How do someone get into the venture capital industry in Singapore?

I get this question quite a lot in the last 3-6 months from students and professionals from the industry. To not repeat myself over and over, I thought I will just blog about it.

Venture capital is broadly categorized under Private Equity as a financial asset class. "Venture capital" here will be referred to early stage - seed, and Series A investments. Growth and late stage venture capital is quite different in many sense (which I will not go into in this post).

If you like to work for a venture capital firm that invests in early stage technology startup companies in Singapore as an analyst, associate, principal or junior/venture partner level. The points below will give you an edge above everyone else who are smart, hungry and full of initiative, willing to be coached etc. After all, it is an apprenticeship business. Everyone starts somewhere.

First, you have to love the world of start ups. It has to ooze out of conversations with you, your resume and the way you talk (live and breathe it). What are some of the tell tale signs that you are crazy about entrepreneurship and starting up?

  1. You have participated in business plan competitions or entrepreneurial clubs and associations.
  2. You have started a company or worked in a startup (family businesses do not count).
  3. You have dabbled with a side project or two while you are holding down a day job.
  4. You have taken a class to teach yourself a functional skill in technology - coding, design, UX, online marketing etc.
  5. You have invested in a startup and are able to articulate why you have invested.
  6. You have helped, advised founders of a startup.
  7. You have organized or ran community events and activities for startups.

Second, you have to have founders' empathy. How do you acquire this particular empathy?

  1. You have started a company or worked in a startup and worked under the founding team.
  2. You have invested in at least a startup and are active either on the board of directors or speak to the founders 1-2 times a month. And have done this more than 5 years.

Third, you have a skill that is relatable to founders of startups.

  1. You can code, design, growth hack, online/mobile market.
  2. You are helpful with smart introductions. With potential hires, partners and customers.
  3. You have a specific engineering background. e.g. machine learning, artificial intelligence.
  4. You have a specific industry background. e.g. advertising networks, gaming studio.

At the end of the day, irregardless of what your position is in the venture firm. You need to command respect from the best founders out there. This is more important than just money. As you grow with experience, it will help propel you to the next level.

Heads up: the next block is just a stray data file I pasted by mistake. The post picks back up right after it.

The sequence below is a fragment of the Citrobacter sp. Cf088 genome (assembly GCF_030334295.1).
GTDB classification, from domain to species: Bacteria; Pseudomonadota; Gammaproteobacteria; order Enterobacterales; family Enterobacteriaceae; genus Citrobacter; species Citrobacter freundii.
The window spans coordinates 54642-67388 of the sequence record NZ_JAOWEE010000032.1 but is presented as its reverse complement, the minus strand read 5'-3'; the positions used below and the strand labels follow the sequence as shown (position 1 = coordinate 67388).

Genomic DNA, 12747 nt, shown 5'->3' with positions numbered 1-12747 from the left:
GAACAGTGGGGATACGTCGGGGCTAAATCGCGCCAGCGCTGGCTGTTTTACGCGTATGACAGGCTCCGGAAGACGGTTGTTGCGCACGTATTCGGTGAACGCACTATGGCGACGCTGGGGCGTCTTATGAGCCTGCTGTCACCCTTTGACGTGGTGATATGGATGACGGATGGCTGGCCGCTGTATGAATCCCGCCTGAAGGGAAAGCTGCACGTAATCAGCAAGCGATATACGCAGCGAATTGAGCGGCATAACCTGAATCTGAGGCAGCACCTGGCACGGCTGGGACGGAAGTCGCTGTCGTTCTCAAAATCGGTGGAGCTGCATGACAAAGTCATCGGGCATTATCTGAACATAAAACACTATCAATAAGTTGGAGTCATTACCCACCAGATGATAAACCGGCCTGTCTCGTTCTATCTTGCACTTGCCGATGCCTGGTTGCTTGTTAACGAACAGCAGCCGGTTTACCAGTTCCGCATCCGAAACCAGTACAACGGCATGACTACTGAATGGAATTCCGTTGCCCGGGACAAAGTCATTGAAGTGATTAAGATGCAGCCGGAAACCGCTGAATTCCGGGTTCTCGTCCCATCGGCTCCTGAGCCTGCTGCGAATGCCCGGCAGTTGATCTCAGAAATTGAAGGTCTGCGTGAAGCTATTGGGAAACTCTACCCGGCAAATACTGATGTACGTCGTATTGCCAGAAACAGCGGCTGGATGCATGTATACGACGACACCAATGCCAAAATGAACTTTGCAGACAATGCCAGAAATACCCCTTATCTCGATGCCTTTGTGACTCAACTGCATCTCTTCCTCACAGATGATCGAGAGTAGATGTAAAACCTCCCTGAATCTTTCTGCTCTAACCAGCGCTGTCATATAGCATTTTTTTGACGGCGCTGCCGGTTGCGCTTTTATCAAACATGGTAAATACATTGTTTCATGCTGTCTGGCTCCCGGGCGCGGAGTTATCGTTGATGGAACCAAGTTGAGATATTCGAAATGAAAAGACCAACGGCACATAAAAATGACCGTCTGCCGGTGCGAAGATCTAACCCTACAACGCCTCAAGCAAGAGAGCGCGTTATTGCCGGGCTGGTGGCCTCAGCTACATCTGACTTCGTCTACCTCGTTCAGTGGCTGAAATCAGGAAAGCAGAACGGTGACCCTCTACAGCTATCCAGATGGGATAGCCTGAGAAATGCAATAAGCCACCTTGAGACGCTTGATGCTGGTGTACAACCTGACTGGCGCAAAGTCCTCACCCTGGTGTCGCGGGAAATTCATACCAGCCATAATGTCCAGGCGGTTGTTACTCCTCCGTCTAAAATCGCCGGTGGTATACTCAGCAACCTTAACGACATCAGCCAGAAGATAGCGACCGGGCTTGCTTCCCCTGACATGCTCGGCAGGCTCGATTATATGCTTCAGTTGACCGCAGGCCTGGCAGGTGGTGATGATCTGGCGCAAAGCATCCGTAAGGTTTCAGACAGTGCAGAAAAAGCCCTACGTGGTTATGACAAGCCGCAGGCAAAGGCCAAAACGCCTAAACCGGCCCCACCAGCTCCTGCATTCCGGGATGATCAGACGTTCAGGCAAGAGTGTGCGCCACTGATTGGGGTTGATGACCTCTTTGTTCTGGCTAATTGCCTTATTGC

Lastly, be yourself, hustle your way there and know deep down what is your motivation to join our profession.

Good luck.



Humbled by Honest and Courageous Founders

Last week, we had our first event of the year for Founder Institute Singapore 2014, entitled "Making the Leap from Employee to Entrepreneur". It was the first time for the past 4 years with this particular event content. I invited 3 of my recent FI graduates to talk about their founding journey.

What transpired during the 2 hour session totally overwhelmed me and brought me  to tears more than once (especially Rishi's talk). 

I hereby salute all founders who have made the decision to make the leap. You will always have my respect.

Our next 2 events before starting the semester can be found at www.fi.co/join

Founder Institute Singapore - Rewired Summer 2014 (Launched!)

Founder Institute Singapore Summer 2014 is Launched and Taking Applications! Go to www.fi.co/join (select Singapore)

The next Founder Institute Singapore semester - will be tentatively called "Founder Institute Singapore Rewired 2014". I have been directing Founder Institute Semesters in Singapore for the past 4 years and mentored and helped start several chapters in Southeast Asia. Our cohort of alumni is the best group of people I have gotten to know ever. No assholes so far (which is what I am proud of), all real mofos who would not take no for an answer as they navigate the startup maze. I hereby salute you all.

I have invested in quite a few of you, exited one, mentored and advised a bunch. The feedback from the market on Founder Institute graduates are impeccable but we are not going to get big headed. Founder Institute founders possesses the founder DNA when you first enter the program, the rest is the idea, the tools, the push and the tenacity to get things done. I know roughly what will succeed now after all these years. So lets get down and do this shit.

There will be 2 main changes coming up (which are in the works but will be implemented in a form that I see fit once the semester starts, this is my FTM - fuck this moment):

1. We will focus a lot more on the first 5 weeks of ideation than ever before. In addition to the mentors' rating and special assignment grading of the founders at the 2 mentor review sessions. I will also give my input from the start and actively kick people out no matter what the mentor rating is. 

The criteria is simple: focus on the mission and ideology of your company and clearly articulate the problem statement against your own personal founding story.

If the general direction is game changing, and may move me to think of quitting my job (hypothetically) to join you. You will be safe and will remain in the program.

This semester will be epic! Hang on, embrace yourself.